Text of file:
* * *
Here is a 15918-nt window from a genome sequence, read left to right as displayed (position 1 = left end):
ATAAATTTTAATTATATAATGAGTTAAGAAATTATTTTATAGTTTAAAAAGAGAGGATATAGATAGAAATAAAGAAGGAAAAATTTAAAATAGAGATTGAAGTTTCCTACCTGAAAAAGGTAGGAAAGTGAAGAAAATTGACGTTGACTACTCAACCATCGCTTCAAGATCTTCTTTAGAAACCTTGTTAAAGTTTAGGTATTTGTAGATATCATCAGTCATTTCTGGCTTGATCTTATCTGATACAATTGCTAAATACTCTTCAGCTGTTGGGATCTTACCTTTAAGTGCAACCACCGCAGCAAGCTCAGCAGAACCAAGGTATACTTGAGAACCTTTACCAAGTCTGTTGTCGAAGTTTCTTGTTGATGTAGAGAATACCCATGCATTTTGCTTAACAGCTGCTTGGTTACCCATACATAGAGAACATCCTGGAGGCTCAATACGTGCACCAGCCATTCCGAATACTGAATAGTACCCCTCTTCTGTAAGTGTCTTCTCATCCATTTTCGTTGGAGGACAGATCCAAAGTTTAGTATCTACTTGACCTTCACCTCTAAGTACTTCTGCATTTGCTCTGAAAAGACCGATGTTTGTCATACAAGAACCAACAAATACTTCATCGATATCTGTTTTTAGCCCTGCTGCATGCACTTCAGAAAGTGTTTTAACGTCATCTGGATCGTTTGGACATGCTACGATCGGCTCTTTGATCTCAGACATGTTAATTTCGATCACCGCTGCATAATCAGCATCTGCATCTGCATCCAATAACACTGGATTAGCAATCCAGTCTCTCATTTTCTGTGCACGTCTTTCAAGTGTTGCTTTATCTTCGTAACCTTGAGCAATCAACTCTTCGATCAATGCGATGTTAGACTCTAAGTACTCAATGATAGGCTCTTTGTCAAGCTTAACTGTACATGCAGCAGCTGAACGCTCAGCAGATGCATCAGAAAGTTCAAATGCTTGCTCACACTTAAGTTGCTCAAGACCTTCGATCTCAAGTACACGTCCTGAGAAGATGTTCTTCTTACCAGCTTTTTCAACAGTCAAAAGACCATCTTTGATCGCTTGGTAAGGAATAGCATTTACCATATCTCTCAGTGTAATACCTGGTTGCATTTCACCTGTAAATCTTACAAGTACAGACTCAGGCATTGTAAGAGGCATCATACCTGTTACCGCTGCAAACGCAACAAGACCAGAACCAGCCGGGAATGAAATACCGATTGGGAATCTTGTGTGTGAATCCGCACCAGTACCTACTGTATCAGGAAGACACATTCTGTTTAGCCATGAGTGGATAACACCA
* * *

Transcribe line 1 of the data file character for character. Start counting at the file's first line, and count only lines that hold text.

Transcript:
Here is a 15918-nt window from a genome sequence, read left to right as displayed (position 1 = left end):